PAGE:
Charting the Path to Equity: A Leader’s Role

button-download-workshop-files Strand: Equitable leadership practices
Time: Tuesday, April 17, 2018 from 10:45 – 12:00 pm
Room: Roanoke


With managing daily operational tasks, it’s easy to forget the greater purpose of the work of administrators. The opportunities we provide adult learners has the potential to level the playing field for those students most in need. This is only true to the extent that leaders are ensuring that students have equitable access to educational opportunities that can transform their lives. In this session, participants will reflect the role of leaders for equity and learn strategies for equity.


cmoorePresenter 1

Cherise Moore, Ph.D.
Senior Research
American Institutes for Research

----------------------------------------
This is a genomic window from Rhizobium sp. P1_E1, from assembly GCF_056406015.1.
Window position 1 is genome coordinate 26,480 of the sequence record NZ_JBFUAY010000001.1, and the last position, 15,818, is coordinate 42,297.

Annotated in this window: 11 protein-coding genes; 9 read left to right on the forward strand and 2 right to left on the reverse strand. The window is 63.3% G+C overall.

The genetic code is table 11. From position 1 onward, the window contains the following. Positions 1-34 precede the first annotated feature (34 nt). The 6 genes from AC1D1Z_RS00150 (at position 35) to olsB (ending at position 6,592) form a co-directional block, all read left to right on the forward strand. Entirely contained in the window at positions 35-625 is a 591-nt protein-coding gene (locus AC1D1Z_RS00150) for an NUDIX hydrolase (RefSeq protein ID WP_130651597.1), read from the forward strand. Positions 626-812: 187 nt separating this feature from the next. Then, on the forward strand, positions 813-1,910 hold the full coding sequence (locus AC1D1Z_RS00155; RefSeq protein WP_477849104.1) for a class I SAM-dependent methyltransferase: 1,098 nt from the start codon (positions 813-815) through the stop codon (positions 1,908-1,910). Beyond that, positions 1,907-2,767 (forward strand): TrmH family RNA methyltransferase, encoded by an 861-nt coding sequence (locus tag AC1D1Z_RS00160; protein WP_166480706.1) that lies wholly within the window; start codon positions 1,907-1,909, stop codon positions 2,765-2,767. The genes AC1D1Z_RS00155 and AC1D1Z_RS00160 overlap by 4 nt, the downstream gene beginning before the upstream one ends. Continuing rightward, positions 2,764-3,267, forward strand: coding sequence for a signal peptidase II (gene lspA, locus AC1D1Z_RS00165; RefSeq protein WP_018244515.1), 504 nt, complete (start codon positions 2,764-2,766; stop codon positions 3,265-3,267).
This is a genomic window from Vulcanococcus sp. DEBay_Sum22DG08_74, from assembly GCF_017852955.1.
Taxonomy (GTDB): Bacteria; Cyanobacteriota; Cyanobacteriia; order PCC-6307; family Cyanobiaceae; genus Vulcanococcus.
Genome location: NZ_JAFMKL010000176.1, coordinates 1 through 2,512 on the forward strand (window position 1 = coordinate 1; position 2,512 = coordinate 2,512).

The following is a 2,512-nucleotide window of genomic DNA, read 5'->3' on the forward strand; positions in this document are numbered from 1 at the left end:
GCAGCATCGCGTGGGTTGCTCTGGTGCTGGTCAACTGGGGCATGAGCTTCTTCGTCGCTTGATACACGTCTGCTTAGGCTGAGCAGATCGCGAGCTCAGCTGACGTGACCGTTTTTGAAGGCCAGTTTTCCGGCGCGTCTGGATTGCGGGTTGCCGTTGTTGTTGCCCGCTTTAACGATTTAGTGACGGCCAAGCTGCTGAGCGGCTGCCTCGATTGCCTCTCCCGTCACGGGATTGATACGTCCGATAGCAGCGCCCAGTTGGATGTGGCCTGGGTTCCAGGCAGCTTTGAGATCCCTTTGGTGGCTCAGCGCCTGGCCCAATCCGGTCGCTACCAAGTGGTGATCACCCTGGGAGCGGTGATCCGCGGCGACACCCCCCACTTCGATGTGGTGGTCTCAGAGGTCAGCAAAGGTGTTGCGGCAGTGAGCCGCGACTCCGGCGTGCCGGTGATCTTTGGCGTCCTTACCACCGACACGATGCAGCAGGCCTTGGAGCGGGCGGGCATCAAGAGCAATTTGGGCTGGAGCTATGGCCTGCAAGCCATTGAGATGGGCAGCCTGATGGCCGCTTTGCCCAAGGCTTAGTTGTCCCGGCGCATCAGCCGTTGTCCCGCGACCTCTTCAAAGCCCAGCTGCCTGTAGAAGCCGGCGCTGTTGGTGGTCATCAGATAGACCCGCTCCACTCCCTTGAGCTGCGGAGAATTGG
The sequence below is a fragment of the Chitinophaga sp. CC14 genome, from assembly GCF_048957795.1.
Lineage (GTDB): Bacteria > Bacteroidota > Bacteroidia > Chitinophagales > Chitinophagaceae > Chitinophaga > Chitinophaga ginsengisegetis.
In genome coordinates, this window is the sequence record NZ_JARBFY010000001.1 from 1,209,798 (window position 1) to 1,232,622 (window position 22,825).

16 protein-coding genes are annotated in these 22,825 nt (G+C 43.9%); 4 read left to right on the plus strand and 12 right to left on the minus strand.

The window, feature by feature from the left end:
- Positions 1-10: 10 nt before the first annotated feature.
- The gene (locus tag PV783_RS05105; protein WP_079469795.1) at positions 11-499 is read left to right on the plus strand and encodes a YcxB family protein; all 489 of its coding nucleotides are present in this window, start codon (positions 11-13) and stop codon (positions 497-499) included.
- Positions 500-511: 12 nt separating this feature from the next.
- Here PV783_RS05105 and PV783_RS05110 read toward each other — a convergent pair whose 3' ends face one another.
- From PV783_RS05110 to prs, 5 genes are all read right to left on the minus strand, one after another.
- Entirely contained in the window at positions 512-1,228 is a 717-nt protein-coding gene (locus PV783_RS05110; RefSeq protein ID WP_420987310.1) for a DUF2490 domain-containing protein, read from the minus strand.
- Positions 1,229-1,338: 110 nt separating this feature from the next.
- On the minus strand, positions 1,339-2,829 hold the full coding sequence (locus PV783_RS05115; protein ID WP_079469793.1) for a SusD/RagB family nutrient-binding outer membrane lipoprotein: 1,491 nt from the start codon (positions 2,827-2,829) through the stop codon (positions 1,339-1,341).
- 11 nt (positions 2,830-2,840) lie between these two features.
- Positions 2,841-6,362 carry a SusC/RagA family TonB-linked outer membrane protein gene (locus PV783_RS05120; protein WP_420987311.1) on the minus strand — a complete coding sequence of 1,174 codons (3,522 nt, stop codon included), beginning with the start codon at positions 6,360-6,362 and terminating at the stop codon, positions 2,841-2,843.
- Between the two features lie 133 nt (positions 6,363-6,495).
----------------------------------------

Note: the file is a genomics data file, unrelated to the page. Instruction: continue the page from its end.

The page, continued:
Biography: Cherise Moore, Ph.D., is a senior researcher at AIR, leading several national and state-level projects on adult learning and career pathways. She provides leadership on career preparation, representing AIR in the field with CTE and career pathways educators and industry stakeholders. Dr. Moore is the deputy director for the Nevada Adult Education and Family Literacy Act Leadership Professional Training Project and is the CALPRO project lead on work related to administrative leadership development. For OCTAE, Dr. Moore recently led the development of online training modules for educators, including a module entitled Preparing English Learners for Work and Career Pathways. Prior to AIR, she served as an administrator in adult and CTE. She holds a Ph.D. in Public Administration and her M.A. in Educational Administration and Leadership from Arizona State University. She also has a M.A. in Urban Planning and her B.A. in Political Science from the University of California, Los Angeles.